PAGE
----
A win for the auto cartel, a loss for Missourians

The Missouri Auto Dealer Association (MADA) has been exercising its political muscle for at least a couple years to protect its antiquated state-supported cartel over new car sales. It seems they have finally succeeded in court where their lobbying efforts have failed. In an opinion  last week by Cole County Circuit Judge Daniel Green, the court ruled that Missouri state statutes governing automobile distribution prohibit Tesla from operating its own retail stores in the state.

The case, which the MADA filed against the Missouri Department of Revenue, contested the State’s issuance of two franchise dealer licenses to Tesla for Tesla to open its own “franchise” retail stores. Basically, Missouri statutes have implemented a circular argument that prohibits auto manufacturers from owning new vehicle dealerships. § 301.550.3 RSMo specifically limits new car dealers to being franchises, statutorily side-stepping the possibility of a non-franchise new car dealer. The court essentially argued (perhaps rightly) that Tesla’s self-dealing of the franchise to itself was merely a rhetorical ploy to circumvent this failure of the statutes to allow for non-franchise dealers. However, even if that side-step were permissible, § 407.826.1 RSMo specifically prohibits auto industry franchisors from “owning or operating a new motor vehicle dealership in this state.”

Judge Green’s opinion basically means the laws of the state of Missouri preclude the possibility of any auto manufacturer selling its cars in Missouri directly to consumers. While Tesla can continue to operate its two service centers in the state, it cannot make car sales there. Instead, the company must continue to sell to Missourians over the internet with a point-of-sale in another state. (So much for more sales jobs.)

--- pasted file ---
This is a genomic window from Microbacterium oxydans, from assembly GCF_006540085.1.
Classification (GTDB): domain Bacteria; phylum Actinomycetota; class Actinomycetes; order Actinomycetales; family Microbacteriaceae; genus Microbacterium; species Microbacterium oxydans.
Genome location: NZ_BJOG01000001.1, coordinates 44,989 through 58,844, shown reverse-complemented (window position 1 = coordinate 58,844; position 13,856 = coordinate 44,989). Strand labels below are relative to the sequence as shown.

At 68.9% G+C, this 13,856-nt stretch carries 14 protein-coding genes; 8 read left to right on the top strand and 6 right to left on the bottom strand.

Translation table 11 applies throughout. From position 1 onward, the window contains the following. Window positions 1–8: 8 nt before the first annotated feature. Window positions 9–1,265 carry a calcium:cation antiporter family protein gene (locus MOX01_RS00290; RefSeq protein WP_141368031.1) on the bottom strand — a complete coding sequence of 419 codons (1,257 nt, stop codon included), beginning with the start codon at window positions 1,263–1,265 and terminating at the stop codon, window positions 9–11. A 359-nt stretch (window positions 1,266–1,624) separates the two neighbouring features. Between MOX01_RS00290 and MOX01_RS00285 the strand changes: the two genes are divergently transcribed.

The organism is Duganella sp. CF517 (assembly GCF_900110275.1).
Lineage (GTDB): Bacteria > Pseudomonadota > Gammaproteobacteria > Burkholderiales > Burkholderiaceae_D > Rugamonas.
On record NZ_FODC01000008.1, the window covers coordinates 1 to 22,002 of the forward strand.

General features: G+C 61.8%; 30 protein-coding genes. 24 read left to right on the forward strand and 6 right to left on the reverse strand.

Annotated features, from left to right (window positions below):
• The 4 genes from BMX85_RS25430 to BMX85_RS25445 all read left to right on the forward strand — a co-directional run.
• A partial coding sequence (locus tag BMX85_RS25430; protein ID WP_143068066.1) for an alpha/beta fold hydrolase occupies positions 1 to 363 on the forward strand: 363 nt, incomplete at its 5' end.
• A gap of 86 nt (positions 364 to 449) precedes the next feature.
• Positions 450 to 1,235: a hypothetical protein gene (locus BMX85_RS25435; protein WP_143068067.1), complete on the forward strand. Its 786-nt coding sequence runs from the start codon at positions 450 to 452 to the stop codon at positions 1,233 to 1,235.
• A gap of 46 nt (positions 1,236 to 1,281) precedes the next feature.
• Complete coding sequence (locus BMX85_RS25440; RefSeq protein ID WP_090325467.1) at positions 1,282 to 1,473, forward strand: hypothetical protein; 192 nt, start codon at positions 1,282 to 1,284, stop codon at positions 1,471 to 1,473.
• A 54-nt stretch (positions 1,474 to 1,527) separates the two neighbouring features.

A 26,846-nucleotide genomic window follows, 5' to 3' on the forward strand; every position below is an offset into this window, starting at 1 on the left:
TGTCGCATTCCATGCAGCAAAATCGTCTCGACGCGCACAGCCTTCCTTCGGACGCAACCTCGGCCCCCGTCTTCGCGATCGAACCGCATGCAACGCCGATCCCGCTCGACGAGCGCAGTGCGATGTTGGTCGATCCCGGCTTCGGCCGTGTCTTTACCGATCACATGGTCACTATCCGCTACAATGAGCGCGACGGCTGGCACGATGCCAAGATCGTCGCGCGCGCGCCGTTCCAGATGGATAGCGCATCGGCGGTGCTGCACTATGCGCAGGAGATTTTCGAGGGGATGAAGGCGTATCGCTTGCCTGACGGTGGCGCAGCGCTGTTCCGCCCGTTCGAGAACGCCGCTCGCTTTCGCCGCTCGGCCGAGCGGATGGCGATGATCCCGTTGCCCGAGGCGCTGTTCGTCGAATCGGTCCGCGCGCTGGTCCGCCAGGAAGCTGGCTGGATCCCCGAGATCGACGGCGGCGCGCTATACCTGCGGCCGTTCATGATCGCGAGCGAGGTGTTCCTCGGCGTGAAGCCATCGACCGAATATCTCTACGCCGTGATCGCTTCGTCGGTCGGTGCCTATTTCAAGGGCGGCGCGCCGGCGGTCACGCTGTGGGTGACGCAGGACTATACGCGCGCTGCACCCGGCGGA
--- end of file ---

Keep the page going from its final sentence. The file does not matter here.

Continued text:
I and others have written previously (here, here, and here) why bans on Tesla’s direct-to-consumer sales model are bad for consumers and for society in general. This most recent ruling in Missouri just highlights how fundamentally flawed the regulation of commerce can be. Missouri’s laws, to the extent they ever made sense, are rooted in an antiquated industry and technological setting. Advancements in information technology alone have undercut many, if not all, of the economic justifications for an auto manufacturer to use a franchised distribution system. Laws that were written to protect franchisees in a 1950s-era distribution system do nothing now but raise consumers’ costs and thwart technological and organizational innovation that make everyone better off. Everyone, that is, except the franchised auto dealer cartel that sees all too clearly how little value it now adds in the sale and distribution of new cars.

Hopefully Missouri’s legislature will have the gumption to fix the flaws in its statutes that limit all new car retailers to “franchises” and instead let auto manufacturers (or any other manufacturer) choose the model they find best for themselves and their customers.


Tesla, Dealer Franchise Laws, and the Politics of Crony Capitalism

About a year ago I posted a couple of pieces (here and here) related to auto dealers’ attempts in various states to shut down Tesla’s direct-to-consumer distribution system. Dan Crane (Michigan Law) has a recent paper on the issue available at SSRN. Below is the abstract: